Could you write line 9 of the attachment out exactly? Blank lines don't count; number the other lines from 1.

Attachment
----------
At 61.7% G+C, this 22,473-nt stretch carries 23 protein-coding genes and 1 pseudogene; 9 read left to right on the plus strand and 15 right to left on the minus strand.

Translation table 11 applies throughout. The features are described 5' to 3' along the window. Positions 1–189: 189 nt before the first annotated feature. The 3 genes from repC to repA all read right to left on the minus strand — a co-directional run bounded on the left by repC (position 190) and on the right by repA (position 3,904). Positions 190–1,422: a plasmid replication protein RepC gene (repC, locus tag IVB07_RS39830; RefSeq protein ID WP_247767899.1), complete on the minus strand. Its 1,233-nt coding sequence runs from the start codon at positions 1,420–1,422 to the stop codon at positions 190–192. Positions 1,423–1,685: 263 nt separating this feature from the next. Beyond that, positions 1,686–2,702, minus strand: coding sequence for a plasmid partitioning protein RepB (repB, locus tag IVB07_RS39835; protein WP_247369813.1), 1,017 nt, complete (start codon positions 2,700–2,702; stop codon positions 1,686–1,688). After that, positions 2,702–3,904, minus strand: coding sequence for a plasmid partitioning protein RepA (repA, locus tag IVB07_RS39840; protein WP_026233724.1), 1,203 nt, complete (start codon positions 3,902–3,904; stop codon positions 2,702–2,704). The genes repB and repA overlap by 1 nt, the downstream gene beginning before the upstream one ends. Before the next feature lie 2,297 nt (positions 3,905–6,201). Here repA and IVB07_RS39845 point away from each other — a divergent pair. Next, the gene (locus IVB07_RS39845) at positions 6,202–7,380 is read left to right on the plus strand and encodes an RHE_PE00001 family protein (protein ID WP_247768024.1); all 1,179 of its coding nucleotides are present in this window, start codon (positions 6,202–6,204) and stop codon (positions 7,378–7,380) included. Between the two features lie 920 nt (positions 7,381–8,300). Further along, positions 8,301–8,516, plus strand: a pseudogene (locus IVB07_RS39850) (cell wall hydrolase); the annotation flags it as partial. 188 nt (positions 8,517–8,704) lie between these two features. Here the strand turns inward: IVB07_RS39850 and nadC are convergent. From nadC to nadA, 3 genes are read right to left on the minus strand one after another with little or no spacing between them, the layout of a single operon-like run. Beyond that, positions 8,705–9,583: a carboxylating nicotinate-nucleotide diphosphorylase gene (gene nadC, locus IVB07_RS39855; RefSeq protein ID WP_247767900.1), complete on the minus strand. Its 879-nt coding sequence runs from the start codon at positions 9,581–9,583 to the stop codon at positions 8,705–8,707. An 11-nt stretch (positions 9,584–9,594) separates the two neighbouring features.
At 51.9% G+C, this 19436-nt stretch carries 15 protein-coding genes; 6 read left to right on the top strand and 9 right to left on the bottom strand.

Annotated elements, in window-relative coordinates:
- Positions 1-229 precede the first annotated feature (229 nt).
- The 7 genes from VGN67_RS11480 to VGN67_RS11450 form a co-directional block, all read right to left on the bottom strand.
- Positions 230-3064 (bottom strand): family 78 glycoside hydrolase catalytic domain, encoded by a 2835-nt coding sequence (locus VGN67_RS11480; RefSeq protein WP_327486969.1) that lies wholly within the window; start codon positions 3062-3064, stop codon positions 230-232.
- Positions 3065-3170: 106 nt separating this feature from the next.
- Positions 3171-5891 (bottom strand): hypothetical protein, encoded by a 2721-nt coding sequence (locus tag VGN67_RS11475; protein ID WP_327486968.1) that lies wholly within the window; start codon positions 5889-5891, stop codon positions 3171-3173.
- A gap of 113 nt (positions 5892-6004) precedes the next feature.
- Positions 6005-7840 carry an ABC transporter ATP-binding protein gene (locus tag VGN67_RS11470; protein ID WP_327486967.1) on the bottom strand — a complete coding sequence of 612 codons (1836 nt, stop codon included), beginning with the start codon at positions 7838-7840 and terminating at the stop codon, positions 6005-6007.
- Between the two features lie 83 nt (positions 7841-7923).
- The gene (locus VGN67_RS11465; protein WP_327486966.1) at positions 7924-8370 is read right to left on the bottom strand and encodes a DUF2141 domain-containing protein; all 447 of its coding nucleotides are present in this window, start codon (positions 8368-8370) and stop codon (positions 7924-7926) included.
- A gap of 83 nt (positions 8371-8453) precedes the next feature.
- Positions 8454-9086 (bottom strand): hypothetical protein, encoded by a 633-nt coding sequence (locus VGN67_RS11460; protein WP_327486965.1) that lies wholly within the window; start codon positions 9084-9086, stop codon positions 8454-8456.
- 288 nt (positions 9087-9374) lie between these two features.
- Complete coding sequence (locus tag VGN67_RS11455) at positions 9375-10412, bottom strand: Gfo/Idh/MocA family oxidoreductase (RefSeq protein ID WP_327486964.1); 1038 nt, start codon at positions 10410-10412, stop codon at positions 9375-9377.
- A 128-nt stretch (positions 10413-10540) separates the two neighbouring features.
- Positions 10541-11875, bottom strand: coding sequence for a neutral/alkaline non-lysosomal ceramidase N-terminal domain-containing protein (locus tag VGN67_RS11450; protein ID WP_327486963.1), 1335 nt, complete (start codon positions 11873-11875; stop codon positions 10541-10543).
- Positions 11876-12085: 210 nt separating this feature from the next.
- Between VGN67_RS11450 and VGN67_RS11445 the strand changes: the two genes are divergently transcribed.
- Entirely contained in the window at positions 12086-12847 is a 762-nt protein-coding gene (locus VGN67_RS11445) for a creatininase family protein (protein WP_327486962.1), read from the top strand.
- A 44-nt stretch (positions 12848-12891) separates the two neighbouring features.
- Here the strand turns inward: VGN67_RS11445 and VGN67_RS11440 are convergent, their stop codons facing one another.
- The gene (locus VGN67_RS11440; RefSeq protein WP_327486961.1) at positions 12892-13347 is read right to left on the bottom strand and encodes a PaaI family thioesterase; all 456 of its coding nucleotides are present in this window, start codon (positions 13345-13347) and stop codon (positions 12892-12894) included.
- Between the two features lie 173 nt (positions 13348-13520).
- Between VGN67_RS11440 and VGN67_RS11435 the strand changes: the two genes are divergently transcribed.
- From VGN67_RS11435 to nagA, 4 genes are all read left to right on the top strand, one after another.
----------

- Positions 3171-5891 (bottom strand): hypothetical protein, encoded by a 2721-nt coding sequence (locus tag VGN67_RS11475; protein ID WP_327486968.1) that lies wholly within the window; start codon positions 5889-5891, stop codon positions 3171-3173.